Out-Law News | 24 Jul 2014 | 11:09 am | 2 min. read
The Department for Environment, Food and Rural Affairs (Defra) has proposed three sets of regulations that it said will "enable the insurance industry to implement Flood Re next year".
However, insurance industry body the Association of British Insurers (ABI) warned the proposals were "unworkable" as currently worded.
"The draft regulations are critical to how Flood Re will operate in practice," said Huw Evans, deputy director general and director or policy at the ABI. "Despite the fact that in discussions we have made some progress, the current draft rules on the financial management of Flood Re are not agreed with the industry and would be unworkable if passed into law in the current state."
"It is critical that these issues are fixed during the consultation phase in the coming months if we are to deliver a privately-run but publicly accountable Flood Re which can work smoothly for the benefit of customers in high -risk flood areas and succeed in gaining regulatory authorisation as a sustainable insurance vehicle," Evans said.
Flood Re is a scheme that the ABI and the UK government agreed to introduce to place a cap on householders' flood insurance premiums. The level of cap will vary across different areas and will be set accordance to the council tax band of each domestic property.
Claims made by people in homes at high risk of flooding would be funded through an industry-backed levy, which would be passed back to consumers at an estimated cost of £10.50 on annual premiums, with low risk properties in effect cross-subsidising high risk properties. The cross-subsidy currently exists under the statement of principles that insurers have volunteered to observe until the Flood Re scheme comes into effect.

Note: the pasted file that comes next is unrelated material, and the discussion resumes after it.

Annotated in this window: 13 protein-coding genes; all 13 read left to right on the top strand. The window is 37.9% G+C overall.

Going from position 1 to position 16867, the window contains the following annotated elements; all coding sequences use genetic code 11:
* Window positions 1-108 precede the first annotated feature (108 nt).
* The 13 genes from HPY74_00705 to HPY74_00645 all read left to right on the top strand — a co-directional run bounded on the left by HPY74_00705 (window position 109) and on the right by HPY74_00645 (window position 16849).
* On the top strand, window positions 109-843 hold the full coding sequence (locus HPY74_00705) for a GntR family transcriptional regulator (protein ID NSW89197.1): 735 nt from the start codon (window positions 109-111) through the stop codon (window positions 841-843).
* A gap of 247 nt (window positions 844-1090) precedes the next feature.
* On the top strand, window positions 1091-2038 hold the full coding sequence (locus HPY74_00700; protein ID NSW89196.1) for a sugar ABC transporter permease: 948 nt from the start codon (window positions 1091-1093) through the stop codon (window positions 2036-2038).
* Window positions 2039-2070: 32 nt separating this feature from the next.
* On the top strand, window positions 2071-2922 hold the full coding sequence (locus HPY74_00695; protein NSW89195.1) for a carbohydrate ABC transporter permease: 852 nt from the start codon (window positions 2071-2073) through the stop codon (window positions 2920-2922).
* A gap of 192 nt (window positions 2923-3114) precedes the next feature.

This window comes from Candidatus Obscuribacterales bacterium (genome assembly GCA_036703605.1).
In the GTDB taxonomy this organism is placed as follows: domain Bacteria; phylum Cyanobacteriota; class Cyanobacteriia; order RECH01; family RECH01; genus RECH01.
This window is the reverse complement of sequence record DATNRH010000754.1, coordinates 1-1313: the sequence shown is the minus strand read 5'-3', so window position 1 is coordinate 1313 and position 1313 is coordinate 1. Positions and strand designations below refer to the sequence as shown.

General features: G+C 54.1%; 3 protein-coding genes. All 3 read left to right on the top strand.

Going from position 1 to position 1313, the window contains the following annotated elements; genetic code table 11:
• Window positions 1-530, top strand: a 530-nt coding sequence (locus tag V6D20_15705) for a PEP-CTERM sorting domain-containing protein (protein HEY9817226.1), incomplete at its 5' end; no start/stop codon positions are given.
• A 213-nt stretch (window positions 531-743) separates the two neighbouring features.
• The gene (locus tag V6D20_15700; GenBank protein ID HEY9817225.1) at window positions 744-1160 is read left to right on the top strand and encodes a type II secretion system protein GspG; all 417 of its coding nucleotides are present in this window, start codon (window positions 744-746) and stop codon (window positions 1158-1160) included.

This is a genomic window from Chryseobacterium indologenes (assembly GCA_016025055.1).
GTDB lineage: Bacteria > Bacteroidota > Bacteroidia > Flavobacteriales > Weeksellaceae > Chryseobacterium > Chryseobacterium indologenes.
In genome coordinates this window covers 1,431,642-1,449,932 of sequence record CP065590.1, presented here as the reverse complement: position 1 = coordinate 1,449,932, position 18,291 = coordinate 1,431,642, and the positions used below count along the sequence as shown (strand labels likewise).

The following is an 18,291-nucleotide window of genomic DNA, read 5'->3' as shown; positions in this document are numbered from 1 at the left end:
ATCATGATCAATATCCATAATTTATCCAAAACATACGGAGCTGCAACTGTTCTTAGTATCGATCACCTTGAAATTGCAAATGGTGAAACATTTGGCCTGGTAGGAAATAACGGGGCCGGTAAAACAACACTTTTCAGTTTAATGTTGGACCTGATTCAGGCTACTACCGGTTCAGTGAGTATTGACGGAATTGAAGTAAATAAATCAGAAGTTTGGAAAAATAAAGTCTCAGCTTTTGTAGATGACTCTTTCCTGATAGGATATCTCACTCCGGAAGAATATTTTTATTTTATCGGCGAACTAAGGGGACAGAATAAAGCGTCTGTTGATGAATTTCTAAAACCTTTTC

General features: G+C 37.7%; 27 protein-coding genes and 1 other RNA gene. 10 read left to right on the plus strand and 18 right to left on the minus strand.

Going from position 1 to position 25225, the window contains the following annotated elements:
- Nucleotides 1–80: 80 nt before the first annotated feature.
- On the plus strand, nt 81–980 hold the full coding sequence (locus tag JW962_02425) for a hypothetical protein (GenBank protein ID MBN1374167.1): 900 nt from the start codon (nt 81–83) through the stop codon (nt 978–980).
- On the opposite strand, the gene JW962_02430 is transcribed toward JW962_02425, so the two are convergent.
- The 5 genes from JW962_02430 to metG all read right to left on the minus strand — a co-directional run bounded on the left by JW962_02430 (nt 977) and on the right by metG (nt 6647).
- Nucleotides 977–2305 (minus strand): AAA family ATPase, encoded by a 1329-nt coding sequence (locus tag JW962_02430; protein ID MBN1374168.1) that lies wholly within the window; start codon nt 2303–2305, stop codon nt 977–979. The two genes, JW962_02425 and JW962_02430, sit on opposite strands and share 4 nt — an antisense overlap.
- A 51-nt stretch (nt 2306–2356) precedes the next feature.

For Flood Re to come into force, new regulations must be passed to flesh out the detail of the scheme which is otherwise provided for under the Water Act passed earlier this year.
The draft Flood Reinsurance Scheme Funding and Administration Regulations 2015, Flood Reinsurance Scheme Administrator Designation Regulations 2015 and Flood Reinsurance Scheme Designation Regulations 2015 are open for consultation (24-page / 556KB PDF) until 16 September. They "cover the legal framework around the Flood Re Scheme, its funding and its administration", Defra said. It is intended that the rules would come into force on 6 April next year.
The regulations enable the government to establish Flood Re and designate a body to administer the scheme. They also set out detail of how the individual levy that insurers will have to pay to the administrator of the scheme will be calculated and the circumstances in which an additional levy could be imposed. Initially an annual levy on industry will total £180 million.
The regulations also lay out the extent to which insurers will be charged for reinsurance premiums on the individual policies they issue with a flood risk element associated.